WASHINGTON The Republican-led U.S. House of Representatives voted on Wednesday to delay for one year the tax penalty Americans will pay under President Barack Obama's healthcare law if they decline to enroll in health coverage.
The vote, part of a Republican election-year attack strategy against the 2010 healthcare law known as Obamacare, marked the 50th time House Republicans had passed legislation to try to repeal or dismantle it.
The measure to delay the tax penalty passed by a vote of 250-160, with 27 Democrats joining with 223 Republicans to back the legislation. The bill is certain to go nowhere in the Democratic-controlled Senate and would face a White House veto even if it succeeded.
The 27 Democratic votes on Wednesday for the bill fell short of the 39 who broke ranks with the White House last November and voted with Republicans in favor of a failed bill that would have allowed health insurers to continue to sell plans canceled under Obamacare.
Supporters of the new bill cast the legislation as an issue of fairness.
They argued that individual consumers should be granted a delay on the penalty because the Obama administration had postponed the implementation of some Obamacare provisions that apply to businesses.
"This is an opportunity to stop the political games and put working Americans first," said House Majority Leader Eric Cantor, a Virginia Republican.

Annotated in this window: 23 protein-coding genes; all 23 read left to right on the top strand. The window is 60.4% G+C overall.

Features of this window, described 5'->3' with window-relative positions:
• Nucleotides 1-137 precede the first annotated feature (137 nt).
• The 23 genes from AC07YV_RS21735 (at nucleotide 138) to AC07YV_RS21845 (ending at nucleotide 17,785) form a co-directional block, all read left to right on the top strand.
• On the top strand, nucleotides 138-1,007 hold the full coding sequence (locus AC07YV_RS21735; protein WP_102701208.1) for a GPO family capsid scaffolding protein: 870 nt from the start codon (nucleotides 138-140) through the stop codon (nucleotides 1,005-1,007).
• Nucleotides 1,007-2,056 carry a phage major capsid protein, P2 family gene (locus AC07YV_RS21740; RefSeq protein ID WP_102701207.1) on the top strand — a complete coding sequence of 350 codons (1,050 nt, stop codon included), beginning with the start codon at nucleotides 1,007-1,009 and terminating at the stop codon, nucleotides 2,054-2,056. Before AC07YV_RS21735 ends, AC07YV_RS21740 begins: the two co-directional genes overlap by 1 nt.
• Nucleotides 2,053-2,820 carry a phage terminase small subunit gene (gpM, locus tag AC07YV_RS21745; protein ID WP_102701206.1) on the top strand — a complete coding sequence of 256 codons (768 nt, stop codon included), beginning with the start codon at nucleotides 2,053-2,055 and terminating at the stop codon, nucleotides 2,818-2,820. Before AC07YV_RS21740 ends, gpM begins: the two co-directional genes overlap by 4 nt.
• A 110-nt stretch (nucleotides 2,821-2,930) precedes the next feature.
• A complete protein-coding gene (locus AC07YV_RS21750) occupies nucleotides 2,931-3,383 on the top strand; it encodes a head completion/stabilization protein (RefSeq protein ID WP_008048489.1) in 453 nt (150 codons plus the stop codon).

House Minority Leader Nancy Pelosi, a California Democrat, said after 50 such votes, "It's time for Republicans to end their obsession with upending health reform and work with Democrats to strengthen it."
Analysts say a delay on the penalty would undermine the law's aim of extending health coverage to millions of uninsured Americans by destabilizing new private insurance marketplaces established on the expectation the penalty would encourage people to enroll in coverage.
More than 4 million people have already enrolled in private insurance through the marketplaces. The open enrollment period ends on March 31.
One of Obamacare's most unpopular provisions, the individual mandate requires most Americans to be enrolled in health coverage by March 31 or pay a tax penalty that is being phased in over three years.
(Reporting by David Morgan and Thomas Ferraro; Editing by Peter Cooney and Andrew Hay)